During his Presidency Teddy Roosevelt fought for some progressive reforms, but his most interesting legacy on the progressive side is the platform of his third-party campaign in 1912. The Progressive party’s “Covenant with the People” called for federal regulation against trusts, the direct election of Senators, women’s suffrage, conservation of natural resources, better working conditions in factories, and even the creation of something that some historians believe to be very similar to what we now define as a “universal healthcare system”. Roosevelt lost that election to Woodrow Wilson, a Democratic leader with some progressive tendencies, but ultimately part of the 1912’s Progressive political platform was implemented. The rest of it is still, to this day, at the center of political debates.

On the Republican side, Teddy Roosevelt could be considered the traitor that led the party to a political defeat in 1912. However, the tremendous popularity of this political leader, his modern vision of politics and democracy, his heroic life and his clean and successful political career makes him one of the most popular presidents of all times. The Republican Party is proud to define him a Republican President, notwithstanding his last presidential bid with the Progressive Party. For John McCain, getting inspiration from Roosevelt means to stress his own bipartisan inclination, his openness towards the enhancement of democracy across party lines and his reputation as a “clean” politician that does not bow to big business and corporate interests.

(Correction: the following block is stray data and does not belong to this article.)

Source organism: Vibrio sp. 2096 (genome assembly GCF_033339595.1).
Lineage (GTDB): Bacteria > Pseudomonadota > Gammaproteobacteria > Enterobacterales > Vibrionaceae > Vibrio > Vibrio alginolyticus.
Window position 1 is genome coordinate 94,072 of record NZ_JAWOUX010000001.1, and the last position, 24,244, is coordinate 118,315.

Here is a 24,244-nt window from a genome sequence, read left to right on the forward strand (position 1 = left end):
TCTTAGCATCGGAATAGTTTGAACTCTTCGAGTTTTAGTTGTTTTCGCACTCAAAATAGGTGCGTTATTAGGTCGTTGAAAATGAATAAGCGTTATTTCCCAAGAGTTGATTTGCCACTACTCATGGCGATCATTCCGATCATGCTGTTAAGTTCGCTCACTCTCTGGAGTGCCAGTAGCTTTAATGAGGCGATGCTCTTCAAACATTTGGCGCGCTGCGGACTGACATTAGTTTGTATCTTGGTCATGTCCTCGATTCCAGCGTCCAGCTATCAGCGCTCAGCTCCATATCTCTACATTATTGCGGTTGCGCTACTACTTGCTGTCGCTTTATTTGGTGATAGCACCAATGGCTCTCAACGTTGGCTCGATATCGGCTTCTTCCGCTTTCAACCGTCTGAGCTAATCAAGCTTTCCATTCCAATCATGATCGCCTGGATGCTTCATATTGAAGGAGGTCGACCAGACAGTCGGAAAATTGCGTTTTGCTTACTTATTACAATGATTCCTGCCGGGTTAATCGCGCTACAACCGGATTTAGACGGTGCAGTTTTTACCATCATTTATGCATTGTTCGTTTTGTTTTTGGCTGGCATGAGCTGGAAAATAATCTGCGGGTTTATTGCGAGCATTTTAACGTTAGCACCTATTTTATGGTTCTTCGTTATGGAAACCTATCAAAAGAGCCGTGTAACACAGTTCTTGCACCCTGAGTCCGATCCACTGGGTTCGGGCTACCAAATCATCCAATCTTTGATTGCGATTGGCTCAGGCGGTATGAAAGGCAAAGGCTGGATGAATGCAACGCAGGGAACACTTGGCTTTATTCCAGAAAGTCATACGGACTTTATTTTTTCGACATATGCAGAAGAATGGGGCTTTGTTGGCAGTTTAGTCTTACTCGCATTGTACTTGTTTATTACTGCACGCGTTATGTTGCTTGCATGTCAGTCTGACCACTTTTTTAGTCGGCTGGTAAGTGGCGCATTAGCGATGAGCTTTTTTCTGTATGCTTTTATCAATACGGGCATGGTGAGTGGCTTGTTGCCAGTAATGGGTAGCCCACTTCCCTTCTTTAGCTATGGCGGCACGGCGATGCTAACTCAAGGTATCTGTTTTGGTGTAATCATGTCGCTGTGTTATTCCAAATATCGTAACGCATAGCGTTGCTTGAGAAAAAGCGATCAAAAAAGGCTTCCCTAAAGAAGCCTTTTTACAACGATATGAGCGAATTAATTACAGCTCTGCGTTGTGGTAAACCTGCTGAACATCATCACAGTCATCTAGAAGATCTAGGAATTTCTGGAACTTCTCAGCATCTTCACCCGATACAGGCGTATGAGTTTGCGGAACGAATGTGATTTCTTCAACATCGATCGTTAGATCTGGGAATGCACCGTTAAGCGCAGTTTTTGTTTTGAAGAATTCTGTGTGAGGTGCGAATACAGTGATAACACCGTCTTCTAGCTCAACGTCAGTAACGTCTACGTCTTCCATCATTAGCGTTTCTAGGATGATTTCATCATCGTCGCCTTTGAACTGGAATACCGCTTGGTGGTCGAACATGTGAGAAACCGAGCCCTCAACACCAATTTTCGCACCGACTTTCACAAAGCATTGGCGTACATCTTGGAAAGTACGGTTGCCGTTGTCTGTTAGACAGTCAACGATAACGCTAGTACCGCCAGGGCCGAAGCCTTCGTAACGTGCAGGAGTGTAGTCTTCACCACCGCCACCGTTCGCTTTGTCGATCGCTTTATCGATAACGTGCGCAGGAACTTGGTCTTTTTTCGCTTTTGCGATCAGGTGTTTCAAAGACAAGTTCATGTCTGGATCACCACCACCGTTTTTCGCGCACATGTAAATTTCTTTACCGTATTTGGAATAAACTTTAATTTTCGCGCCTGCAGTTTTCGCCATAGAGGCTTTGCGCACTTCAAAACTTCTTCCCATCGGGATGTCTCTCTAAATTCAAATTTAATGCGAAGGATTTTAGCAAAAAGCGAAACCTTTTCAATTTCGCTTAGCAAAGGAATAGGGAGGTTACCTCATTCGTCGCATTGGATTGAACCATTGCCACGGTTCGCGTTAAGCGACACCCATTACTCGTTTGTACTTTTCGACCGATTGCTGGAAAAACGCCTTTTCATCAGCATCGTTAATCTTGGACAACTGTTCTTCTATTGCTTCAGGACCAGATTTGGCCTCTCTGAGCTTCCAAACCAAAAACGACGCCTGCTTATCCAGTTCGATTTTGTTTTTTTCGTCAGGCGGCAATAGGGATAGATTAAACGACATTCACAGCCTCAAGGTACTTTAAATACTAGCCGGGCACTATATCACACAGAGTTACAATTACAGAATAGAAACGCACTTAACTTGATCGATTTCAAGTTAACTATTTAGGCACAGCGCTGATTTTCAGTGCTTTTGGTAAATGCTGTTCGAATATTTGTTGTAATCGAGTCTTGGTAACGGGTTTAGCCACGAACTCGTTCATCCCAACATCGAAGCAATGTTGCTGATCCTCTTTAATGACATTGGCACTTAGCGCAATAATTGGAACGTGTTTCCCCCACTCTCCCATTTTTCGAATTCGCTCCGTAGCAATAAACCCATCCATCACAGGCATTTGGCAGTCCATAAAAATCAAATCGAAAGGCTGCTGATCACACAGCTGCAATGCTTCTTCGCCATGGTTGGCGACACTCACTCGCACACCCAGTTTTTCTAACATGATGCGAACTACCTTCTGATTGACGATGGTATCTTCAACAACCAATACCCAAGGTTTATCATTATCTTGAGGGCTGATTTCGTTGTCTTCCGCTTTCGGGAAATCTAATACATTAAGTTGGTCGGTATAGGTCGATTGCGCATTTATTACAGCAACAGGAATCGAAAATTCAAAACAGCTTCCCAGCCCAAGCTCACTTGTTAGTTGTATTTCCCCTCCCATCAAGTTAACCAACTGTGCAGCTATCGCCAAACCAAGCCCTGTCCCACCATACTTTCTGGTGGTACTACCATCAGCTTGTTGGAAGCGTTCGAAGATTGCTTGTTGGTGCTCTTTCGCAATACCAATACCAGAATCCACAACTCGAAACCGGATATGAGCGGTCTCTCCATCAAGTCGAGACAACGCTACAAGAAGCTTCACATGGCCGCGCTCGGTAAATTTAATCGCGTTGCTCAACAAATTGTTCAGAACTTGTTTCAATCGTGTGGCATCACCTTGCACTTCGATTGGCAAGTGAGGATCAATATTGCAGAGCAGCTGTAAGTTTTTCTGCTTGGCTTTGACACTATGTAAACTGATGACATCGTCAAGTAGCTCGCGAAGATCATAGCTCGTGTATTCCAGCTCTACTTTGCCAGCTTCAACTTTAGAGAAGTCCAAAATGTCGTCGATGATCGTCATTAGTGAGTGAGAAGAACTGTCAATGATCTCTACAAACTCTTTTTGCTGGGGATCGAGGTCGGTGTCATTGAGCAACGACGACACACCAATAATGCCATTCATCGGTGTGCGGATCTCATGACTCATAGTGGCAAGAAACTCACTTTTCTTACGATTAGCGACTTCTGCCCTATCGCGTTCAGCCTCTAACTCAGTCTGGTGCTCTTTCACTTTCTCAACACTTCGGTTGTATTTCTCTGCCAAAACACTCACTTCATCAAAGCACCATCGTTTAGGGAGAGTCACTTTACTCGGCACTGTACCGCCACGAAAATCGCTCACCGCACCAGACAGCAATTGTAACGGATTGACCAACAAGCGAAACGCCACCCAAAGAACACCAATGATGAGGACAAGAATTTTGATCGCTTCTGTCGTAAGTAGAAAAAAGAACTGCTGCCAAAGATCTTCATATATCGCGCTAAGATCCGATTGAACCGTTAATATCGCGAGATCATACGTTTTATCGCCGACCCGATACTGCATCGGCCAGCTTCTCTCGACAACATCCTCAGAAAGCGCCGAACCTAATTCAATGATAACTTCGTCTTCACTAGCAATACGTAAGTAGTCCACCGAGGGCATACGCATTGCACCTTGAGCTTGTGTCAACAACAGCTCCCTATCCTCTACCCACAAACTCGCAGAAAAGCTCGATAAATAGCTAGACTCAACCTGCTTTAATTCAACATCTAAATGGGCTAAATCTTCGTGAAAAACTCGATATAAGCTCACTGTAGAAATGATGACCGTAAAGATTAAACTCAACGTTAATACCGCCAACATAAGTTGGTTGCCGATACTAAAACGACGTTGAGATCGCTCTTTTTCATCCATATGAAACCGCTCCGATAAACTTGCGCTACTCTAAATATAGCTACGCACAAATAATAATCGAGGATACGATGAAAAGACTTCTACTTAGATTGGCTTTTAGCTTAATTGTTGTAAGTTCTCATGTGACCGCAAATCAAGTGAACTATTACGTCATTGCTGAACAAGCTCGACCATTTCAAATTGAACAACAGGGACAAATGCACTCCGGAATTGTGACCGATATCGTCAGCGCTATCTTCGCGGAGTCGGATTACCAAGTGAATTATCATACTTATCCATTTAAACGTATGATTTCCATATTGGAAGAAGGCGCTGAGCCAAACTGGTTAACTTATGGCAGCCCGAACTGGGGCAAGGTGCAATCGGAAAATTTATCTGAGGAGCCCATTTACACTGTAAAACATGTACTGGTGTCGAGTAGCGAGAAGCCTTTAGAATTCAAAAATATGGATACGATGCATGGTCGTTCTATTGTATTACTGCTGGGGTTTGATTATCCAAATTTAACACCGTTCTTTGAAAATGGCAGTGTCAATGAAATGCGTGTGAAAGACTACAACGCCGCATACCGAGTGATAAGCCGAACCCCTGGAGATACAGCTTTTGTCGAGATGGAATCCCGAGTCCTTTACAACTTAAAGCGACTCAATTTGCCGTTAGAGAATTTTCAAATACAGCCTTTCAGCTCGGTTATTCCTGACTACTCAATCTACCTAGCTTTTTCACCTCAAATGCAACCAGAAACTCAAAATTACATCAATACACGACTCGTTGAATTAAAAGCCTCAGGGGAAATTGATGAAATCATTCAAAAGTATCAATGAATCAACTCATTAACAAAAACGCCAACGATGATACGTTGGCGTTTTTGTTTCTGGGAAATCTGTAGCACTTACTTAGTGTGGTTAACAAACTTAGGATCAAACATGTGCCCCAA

On the Democratic side, the connection to Roosevelt is a little bit more complicated. Indeed it is always easier to find models within your own party, even if a loved and well-remembered historical figure such as Teddy Roosevelt can prove to be useful. It is even more useful given the “progressive” label. The use of this word today is extremely smart, appropriate and tactical. First of all, lately the word “liberal” has come to acquire a negative connotation in some circles. Second, the use made of this word in the United States is basically wrong. In the past it was in fact connected – as it still is today in Europe – to the “liberal” economic school of Adam Smith and David Ricardo, which was based on limited government and laissez-faire. The new, all-American use of this word in connection to strong governmental intervention in the economy and understanding of different types of social issues took place during the 20th century.

Strangely enough, for convenience of deep conviction seems like progressive ideas are coming back at the American political arena in a weird cross-partisan manner. Now that candidates managed to give themselves this nice new label, the only thing that is missing is a solid theoretical elaboration of what 21st century progressivism might be!